Pollution concerns remain as Golden Ray wreck removed St. Simons Sound
At 656 feet long and big enough to haul more than 4,000 automobiles, the hulking Golden Ray ship has been hard to miss in the St. Simons Sound, where it laid on its side for more than two years.
Now, after years of setbacks from oil spills, a fire, hurricanes and a change in contractors, a salvage crew is working to remove the last section of the South Korean car carrier.
This means the Golden Ray’s head-turning presence off the Georgia coast since September 2019 is nearing an end.
But environmentalists say the removal of the ship only clears the part of the wreckage most obvious on the surface. They are pressing for more details on what will come next to clean marshes and shores of the remaining oil and other contaminants that aren’t so visible.
Conservationists are concerned that agencies like the Georgia Department of Natural Resources might not require an in-depth analysis of the harm to invertebrates and up the food chain, other wildlife, and the local economy.
Fletcher Sams, executive director of the Altamaha Riverkeeper, fears the clock is running out before government agencies declare that there isn’t a need for a comprehensive investigation.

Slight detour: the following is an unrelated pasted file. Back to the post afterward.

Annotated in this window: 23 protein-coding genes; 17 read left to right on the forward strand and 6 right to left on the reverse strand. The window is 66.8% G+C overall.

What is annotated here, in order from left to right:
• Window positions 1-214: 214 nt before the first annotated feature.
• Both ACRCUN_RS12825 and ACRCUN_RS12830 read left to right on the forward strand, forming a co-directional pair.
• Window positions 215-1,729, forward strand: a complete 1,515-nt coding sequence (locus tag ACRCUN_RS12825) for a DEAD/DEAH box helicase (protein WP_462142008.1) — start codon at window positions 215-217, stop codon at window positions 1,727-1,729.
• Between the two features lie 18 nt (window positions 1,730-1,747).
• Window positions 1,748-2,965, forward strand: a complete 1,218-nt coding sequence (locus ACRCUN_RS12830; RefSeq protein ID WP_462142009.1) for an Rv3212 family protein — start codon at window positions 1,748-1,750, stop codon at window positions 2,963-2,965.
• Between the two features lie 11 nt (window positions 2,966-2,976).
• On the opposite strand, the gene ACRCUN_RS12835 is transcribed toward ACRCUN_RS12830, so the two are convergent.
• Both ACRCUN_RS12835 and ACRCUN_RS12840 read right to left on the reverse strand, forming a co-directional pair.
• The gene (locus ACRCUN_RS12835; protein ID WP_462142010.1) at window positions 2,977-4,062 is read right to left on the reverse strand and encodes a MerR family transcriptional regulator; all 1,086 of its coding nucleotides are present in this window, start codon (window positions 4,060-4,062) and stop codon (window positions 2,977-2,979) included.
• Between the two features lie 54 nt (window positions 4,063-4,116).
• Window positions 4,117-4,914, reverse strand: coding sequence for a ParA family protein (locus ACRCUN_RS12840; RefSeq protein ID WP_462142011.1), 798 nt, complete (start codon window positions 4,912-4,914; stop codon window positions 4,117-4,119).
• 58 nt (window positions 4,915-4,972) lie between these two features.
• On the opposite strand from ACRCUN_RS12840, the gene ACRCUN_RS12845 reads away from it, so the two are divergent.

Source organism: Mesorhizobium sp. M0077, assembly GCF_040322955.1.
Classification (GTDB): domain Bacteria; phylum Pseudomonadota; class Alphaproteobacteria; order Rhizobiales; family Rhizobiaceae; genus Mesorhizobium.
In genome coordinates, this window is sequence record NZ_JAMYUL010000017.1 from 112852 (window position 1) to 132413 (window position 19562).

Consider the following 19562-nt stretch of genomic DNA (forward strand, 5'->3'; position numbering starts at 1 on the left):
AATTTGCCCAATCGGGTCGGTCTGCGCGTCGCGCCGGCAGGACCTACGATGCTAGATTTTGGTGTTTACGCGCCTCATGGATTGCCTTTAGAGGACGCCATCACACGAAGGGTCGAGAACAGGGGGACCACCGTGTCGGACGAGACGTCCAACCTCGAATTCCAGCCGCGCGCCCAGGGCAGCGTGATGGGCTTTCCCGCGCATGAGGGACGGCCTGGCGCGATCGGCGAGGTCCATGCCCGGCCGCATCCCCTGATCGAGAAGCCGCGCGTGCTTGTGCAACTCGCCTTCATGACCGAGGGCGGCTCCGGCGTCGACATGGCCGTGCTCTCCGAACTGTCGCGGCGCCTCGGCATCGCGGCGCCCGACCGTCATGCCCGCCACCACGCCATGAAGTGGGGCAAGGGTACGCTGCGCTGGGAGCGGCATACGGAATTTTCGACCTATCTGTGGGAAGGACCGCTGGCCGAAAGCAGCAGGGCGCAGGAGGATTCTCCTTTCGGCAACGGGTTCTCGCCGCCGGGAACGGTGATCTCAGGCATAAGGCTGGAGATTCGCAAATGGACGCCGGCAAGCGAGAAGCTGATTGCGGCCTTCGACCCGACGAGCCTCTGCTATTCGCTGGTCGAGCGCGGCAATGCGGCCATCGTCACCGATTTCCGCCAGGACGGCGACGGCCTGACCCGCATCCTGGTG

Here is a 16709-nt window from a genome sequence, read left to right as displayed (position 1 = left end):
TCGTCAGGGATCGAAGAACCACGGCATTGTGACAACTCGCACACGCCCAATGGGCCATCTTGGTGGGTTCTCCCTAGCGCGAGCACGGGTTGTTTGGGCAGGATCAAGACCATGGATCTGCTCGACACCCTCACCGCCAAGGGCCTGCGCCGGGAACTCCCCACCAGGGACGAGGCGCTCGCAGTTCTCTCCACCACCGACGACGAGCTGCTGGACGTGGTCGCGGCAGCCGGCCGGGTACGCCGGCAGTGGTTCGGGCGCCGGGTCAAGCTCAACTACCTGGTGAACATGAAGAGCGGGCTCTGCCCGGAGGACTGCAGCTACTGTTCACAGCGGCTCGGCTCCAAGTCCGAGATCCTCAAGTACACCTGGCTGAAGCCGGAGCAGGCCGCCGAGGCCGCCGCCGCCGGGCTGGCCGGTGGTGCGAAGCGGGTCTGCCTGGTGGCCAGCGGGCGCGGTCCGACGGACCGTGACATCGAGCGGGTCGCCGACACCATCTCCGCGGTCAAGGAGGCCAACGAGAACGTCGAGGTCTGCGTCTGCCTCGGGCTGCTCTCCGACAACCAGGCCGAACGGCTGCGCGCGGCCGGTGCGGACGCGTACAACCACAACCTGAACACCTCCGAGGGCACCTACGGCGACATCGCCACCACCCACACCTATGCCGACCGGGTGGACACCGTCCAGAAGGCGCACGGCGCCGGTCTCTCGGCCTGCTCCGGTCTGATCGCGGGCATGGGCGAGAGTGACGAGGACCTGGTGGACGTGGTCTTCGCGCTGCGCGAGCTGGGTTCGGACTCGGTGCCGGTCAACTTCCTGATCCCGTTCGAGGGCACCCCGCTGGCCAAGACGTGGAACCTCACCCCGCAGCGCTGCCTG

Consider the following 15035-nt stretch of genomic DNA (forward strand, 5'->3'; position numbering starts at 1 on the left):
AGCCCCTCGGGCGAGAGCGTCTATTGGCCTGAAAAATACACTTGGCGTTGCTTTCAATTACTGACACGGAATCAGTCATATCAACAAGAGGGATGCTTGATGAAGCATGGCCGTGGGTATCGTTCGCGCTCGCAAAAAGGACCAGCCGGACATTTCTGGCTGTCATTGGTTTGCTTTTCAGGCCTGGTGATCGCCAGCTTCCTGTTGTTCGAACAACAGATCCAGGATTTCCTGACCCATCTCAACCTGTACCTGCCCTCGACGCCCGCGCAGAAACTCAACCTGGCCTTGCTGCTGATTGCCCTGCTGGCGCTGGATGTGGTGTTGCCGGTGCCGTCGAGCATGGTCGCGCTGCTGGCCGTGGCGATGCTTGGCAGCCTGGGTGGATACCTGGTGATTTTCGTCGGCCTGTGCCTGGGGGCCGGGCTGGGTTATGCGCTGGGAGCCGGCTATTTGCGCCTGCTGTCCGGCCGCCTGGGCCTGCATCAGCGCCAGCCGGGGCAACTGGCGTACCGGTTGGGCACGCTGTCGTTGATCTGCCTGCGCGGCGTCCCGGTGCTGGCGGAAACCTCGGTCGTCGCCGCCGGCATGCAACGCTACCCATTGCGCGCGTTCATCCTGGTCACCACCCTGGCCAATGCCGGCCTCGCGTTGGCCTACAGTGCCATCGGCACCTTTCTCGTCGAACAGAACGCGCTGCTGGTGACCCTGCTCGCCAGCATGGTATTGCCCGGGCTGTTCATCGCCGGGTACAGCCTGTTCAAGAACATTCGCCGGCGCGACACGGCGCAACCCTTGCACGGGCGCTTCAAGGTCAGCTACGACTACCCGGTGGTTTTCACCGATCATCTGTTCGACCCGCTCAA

“It’s a no-brainer in my book,” Sams said. “It’s just ensuring that the resources on the coast which contribute in very large parts to the economy are intact in the future. I really feel like without a full assessment, it’s going to be hard for the stewards of that resource, the state Department of Natural Resources, to tell the public that everything’s safe with a straight face.”
Since the Golden Ray capsized in 2019, a Unified Command made up of salvage contractor Gallagher Marine Systems, the U.S. Coast Guard and the state natural resources department has overseen removal of the wreckage and environmental response plans.
The massive car carrier set sail for Baltimore out of the Port of Brunswick in the dark of night on Sept. 8. Federal investigations found vehicles loaded incorrectly caused the top-heavy ship to list allowing seawater to gush in an open door. All 24 crewmembers were rescued.
‘Lot of healing that needs to be done’
The environmental response to leaks from the Golden Ray included collecting water samples, testing air quality, cleaning up oil along the shorelines and collecting debris in emergencies. Data collected on water and sediment along with surveys of the sound and the marsh will be used as a baseline to determine a successful cleanup, according to the Unified Command website.
State and federal environmental agencies continue conducting natural resource damage pre-assessments throughout the wreck removal. Any decision regarding further remediation will be made by trustees appointed by Gov. Brian Kemp.
“Once the final section is removed and all potential sources of pollution have been…